Buying a new home can be an exciting milestone. However, what may look like your dream house can turn out to harbor some upsetting secrets.
Buyers, especially those purchasing a home for the first time, do not always know what to expect. Understanding both the seller's disclosure obligations and the buyer's due diligence can help you avoid many common pitfalls along the way.
What sellers must disclose
Georgia law obligates residential sellers to provide certain types of disclosures. Generally, these include conditions the seller is aware of and are likely to influence a prospective buyer's decision to proceed with the purchase. You may receive the disclosures in a section of the contract or as a separate attachment. Common types of defects a seller likely must disclose include mold, structural damage, roof problems, termites, water damage and issues with the HVAC.
A seller, however, does not have to disclose information about the neighborhood or previous residents of the house, even if it would make a material difference to the buyer. A seller also does not have to explicitly list a condition that would be obvious to the buyer. However, a seller must answer questions honestly, even if those questions do not concern a mandatory disclosure.
Why disclosures are not enough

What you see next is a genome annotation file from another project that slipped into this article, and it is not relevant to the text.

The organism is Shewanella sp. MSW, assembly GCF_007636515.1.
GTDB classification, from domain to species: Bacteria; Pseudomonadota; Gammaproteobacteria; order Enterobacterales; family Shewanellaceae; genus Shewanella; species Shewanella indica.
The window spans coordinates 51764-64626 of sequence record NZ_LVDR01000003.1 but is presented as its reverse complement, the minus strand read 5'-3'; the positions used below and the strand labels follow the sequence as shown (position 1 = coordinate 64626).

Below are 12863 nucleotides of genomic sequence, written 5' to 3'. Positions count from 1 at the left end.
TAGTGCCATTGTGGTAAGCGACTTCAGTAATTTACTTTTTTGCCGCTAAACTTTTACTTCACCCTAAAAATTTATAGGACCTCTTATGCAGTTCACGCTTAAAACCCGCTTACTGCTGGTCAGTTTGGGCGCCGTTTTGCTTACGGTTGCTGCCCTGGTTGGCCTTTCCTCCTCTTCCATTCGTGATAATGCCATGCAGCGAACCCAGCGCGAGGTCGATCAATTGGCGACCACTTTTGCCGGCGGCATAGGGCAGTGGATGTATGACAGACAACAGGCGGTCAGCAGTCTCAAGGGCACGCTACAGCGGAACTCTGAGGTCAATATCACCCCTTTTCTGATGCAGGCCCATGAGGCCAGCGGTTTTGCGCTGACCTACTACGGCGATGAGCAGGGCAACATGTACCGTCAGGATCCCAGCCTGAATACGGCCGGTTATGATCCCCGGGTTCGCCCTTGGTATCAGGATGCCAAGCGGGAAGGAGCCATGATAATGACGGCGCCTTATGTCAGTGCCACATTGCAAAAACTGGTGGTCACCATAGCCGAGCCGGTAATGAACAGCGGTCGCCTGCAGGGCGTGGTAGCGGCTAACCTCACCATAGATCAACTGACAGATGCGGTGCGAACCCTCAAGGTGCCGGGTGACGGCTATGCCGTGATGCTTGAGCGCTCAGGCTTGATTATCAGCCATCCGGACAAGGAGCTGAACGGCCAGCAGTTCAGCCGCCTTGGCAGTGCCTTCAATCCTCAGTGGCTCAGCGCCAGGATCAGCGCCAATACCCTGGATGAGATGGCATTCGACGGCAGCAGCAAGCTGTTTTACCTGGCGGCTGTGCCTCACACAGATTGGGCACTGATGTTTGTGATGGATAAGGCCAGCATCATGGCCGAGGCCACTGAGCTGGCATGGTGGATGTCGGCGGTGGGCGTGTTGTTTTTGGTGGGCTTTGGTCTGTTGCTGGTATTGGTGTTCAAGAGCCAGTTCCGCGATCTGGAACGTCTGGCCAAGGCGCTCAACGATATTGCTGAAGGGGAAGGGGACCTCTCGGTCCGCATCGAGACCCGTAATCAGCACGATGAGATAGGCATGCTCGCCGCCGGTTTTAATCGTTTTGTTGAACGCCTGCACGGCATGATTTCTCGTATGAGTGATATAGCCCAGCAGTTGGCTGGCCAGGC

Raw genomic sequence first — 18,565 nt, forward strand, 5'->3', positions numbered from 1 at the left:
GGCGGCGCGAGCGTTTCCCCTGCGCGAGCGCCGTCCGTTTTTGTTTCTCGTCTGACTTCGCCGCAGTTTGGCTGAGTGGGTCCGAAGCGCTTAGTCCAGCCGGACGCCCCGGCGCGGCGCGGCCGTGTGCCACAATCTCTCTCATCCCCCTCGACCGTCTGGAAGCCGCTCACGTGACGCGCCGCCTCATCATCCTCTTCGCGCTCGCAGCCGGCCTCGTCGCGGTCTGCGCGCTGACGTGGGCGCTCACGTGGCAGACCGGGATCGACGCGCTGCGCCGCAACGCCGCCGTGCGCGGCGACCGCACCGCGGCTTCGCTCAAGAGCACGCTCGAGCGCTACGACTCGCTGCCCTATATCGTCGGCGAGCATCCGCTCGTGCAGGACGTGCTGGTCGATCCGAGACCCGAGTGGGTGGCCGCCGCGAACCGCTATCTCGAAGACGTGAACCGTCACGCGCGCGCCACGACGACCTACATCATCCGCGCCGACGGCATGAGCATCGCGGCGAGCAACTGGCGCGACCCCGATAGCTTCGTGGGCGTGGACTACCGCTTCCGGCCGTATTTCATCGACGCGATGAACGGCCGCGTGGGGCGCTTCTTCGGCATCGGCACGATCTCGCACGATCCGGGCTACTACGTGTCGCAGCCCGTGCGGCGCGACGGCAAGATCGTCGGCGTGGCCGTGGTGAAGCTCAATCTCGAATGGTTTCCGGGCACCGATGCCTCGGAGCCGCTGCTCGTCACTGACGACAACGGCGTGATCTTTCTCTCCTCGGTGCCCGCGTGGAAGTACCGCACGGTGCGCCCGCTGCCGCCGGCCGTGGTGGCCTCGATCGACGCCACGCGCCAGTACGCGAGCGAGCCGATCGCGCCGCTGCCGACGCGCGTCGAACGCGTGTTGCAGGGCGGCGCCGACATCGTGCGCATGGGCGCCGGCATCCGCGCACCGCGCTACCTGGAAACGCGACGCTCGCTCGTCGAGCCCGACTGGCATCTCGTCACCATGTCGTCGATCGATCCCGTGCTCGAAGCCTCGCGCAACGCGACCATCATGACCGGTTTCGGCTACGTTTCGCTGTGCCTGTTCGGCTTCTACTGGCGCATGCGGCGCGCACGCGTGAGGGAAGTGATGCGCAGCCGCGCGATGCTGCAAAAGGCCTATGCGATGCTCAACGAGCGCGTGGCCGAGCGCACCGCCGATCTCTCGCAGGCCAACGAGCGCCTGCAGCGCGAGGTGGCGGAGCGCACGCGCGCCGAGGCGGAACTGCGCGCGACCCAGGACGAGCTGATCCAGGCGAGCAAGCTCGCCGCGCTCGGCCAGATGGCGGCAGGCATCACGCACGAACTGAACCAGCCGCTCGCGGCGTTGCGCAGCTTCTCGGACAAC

Buyers should avoid simply relying on the seller's disclosure. Even when a seller is honestly providing the full extent of the information he or she knows, defects may exist that the seller does not know about.
Steps for buyers
To identify potential defects in the home, a thorough professional home inspection is key. If this inspection turns up concerns in a particular area, you may need to bring in specialists such as electricians or chimney professionals to pinpoint the issue and estimate repairs. It is also wise to have a survey done or carry out other research to ascertain correct property boundaries, zoning and easements.
What happens if the seller fails to disclose?
If you purchase a house and later discover that the seller knowingly misrepresented or concealed a defect, you may have grounds for a lawsuit. Available recourse may include rescission of the contract or damages to compensate for the expenses stemming from the defect.